Nashville, Tennessee (JFK+50) John Seigenthaler*, former editor of the Nashville Tennessean who played a prominent role in the Kennedy Justice Department, passed away Friday, July 11, 2014 at the age of 86.
Seigenthaler, whose career at the Tennessean spanned 43 years, died from complications of colon cancer. Death came peacefully at his home while surrounded by his family.
In 2008, Mr. Seigenthaler signed over his entire collection of papers to Vanderbilt University upon his death.
The John Seigenthaler Chair of the First Amendment Studies at Middle Tennessee State University began in 1986.
Funeral arrangement include visitation today at the First Amendment Center at Vanderbilt from 3 to 6 p.m. (CDT). Services will be conducted tomorrow, July 14, 2014, at the Cathedral of the Incarnation.
Mr. Seigenthaler was a frequent visitor to East Tennessee. His last event here was as speaker at the Martin Luther King, Jr. Commemorative Commission Leadership Awards Banquet held in Knoxville.
Senator Lamar Alexander of Tennessee said in a statement on the passing of Mr. Seigenthaler...
"For a half century, John was the conscience of Nashville, a fighter for civil rights and free speech, and a friend Honey and I will greatly miss."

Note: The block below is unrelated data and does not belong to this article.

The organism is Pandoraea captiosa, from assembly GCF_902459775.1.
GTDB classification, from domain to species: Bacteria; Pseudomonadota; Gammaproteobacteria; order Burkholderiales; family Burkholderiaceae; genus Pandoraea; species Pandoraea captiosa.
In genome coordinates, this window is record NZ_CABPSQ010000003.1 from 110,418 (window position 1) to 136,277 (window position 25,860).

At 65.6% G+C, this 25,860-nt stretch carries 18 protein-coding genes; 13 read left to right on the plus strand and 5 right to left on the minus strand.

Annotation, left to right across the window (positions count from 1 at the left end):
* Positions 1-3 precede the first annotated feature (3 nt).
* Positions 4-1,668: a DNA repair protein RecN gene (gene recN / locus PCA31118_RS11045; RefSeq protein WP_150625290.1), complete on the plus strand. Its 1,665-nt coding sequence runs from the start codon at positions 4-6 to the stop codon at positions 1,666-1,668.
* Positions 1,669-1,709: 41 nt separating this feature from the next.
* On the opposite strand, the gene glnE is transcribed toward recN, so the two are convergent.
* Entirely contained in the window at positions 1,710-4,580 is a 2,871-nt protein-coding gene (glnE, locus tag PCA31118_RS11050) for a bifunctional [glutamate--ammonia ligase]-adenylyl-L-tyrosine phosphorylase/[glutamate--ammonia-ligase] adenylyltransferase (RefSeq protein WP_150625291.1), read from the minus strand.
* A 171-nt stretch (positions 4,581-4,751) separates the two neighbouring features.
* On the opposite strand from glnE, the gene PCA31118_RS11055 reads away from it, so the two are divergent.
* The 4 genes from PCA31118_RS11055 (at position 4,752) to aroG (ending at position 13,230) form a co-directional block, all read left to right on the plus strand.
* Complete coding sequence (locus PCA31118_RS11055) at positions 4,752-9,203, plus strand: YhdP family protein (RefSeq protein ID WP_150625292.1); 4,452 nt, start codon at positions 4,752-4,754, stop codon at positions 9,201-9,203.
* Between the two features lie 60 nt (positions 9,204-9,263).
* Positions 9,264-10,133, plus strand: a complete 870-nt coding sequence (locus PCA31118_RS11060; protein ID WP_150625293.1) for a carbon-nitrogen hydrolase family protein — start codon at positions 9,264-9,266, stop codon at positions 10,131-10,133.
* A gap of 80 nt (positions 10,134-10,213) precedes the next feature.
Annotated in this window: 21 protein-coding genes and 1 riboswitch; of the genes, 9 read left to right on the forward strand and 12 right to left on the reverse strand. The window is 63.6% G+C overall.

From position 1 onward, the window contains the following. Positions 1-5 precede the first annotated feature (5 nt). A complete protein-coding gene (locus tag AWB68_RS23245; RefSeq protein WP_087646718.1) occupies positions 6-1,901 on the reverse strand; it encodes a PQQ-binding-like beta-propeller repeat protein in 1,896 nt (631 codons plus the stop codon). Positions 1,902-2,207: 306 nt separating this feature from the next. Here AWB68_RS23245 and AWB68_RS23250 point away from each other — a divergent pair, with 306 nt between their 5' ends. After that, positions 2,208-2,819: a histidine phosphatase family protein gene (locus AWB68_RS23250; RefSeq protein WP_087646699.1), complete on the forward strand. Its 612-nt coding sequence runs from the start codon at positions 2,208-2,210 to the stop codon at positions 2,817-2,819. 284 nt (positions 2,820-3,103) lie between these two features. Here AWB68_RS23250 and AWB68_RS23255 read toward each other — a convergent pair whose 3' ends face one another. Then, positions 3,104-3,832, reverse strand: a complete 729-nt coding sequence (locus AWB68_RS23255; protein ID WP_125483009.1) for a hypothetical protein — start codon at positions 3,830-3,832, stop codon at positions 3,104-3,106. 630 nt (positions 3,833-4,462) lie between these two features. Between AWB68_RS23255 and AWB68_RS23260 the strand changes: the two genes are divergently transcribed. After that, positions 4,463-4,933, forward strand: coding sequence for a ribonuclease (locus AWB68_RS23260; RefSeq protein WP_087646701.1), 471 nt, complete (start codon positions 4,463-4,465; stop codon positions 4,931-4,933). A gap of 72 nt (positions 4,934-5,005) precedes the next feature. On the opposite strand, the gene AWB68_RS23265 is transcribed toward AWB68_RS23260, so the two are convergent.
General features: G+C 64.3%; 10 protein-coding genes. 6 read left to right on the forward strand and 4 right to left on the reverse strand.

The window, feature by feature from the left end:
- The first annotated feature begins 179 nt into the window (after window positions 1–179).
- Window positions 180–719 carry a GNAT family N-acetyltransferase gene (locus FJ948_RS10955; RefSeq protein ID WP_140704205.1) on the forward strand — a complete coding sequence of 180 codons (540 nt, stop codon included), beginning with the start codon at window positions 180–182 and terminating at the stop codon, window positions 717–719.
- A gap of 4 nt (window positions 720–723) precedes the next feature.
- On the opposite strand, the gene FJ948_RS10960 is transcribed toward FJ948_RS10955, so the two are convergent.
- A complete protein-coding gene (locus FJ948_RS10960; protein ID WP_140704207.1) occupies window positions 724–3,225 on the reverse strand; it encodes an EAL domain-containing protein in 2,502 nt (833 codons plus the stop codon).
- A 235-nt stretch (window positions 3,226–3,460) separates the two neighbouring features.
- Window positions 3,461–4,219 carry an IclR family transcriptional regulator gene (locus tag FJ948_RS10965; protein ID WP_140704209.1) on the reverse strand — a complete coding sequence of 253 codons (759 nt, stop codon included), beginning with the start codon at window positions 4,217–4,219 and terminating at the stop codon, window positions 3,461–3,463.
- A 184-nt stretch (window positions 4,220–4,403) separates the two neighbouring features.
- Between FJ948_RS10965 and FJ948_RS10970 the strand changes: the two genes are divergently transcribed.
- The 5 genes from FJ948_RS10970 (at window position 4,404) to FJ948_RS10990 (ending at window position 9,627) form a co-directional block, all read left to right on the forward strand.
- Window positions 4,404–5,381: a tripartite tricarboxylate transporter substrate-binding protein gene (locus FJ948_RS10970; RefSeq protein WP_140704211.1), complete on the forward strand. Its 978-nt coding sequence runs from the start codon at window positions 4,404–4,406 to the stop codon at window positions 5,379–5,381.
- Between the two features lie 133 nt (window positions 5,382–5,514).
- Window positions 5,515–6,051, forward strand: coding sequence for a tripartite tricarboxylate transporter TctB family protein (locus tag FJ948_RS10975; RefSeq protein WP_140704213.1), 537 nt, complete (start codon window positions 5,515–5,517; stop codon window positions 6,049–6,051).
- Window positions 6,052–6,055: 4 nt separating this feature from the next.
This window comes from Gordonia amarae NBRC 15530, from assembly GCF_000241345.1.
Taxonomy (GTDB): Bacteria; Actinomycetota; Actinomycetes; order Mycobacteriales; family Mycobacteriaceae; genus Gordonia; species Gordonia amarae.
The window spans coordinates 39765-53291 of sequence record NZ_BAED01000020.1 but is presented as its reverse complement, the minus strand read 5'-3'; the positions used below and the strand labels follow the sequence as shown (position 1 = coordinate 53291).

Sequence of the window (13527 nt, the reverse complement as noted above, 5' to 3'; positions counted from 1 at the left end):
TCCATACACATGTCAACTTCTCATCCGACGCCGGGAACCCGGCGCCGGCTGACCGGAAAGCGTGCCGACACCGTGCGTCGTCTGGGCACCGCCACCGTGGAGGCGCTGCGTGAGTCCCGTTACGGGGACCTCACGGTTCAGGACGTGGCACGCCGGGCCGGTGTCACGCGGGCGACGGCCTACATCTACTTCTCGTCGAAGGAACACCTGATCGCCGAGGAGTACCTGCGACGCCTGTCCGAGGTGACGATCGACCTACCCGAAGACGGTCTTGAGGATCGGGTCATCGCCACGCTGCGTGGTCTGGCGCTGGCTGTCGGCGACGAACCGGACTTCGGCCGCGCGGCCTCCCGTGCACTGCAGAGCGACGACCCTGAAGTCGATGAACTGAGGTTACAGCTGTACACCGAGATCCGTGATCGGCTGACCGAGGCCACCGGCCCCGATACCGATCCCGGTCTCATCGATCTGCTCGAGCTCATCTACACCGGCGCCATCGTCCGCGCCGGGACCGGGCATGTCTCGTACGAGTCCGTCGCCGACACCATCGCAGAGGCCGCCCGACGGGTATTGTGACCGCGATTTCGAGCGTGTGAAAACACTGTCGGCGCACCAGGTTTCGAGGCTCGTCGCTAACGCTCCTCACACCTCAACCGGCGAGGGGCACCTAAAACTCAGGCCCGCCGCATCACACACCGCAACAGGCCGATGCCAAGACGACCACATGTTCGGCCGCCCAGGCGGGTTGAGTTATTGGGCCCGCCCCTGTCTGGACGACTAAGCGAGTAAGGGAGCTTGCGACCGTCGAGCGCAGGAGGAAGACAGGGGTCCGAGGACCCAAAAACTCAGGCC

Following is a JFK+50 post for May 20 of this year discussing the anniversary of the attack on Freedom Riders in Montgomery, Alabama in 1961 in which John Seigenthaler represented the Kennedy Justice Department.
"John Seigenthaler dies at 86," Knoxville News Sentinel, July 12, 2014.
"John Seigenthaler, longtime Tennessean editor, dies at 86," www.tennessean.com
Montgomery, Alabama (JFK+50) A bus load of Freedom Riders came under attack here in Montgomery on May 20, 1961.
Attorney General Robert F. Kennedy had convinced Greyhound Bus Company officials to transport this group of Freedom Riders to the Alabama state capital at Montgomery.
When they arrived at the bus terminal,however, 300 segregationists were waiting for them with clubs and metal pipes.Among the most seriously injured were Jim Swerg and John Lewis.
An administrative assistant to Attorney General Robert F. Kennedy, John Seigenthaler, was sent to Montgomery as chief negotiator for the Kennedy administration.
In Montgomery, as he was attempting to assist Susan Wilbur who was being chased by an angry mob, Mr. Seigenthaler was knocked unconscious with a metal pipe.
President John F. Kennedy called upon Alabama Governor John Patterson to exercise his authority to prevent further outbreaks of violence.
I had the pleasure of attending two of Mr. Seigenthaler's speeches, the first at a Howard H. Baker, Jr. Center event at the University of Tennessee in 2005 and the second at the Nashville Public Library in 2008.
It was also a pleasure to speak to Mr. Seigenthaler after both talks. He spoke about the events in the early 1960s as if they happened yesterday and they were so vivid in his mind that he did not need to use notes.
I thanked him for his service to President Kennedy and to the United States.
John Seigenthaler was a great Tennessean and a great American.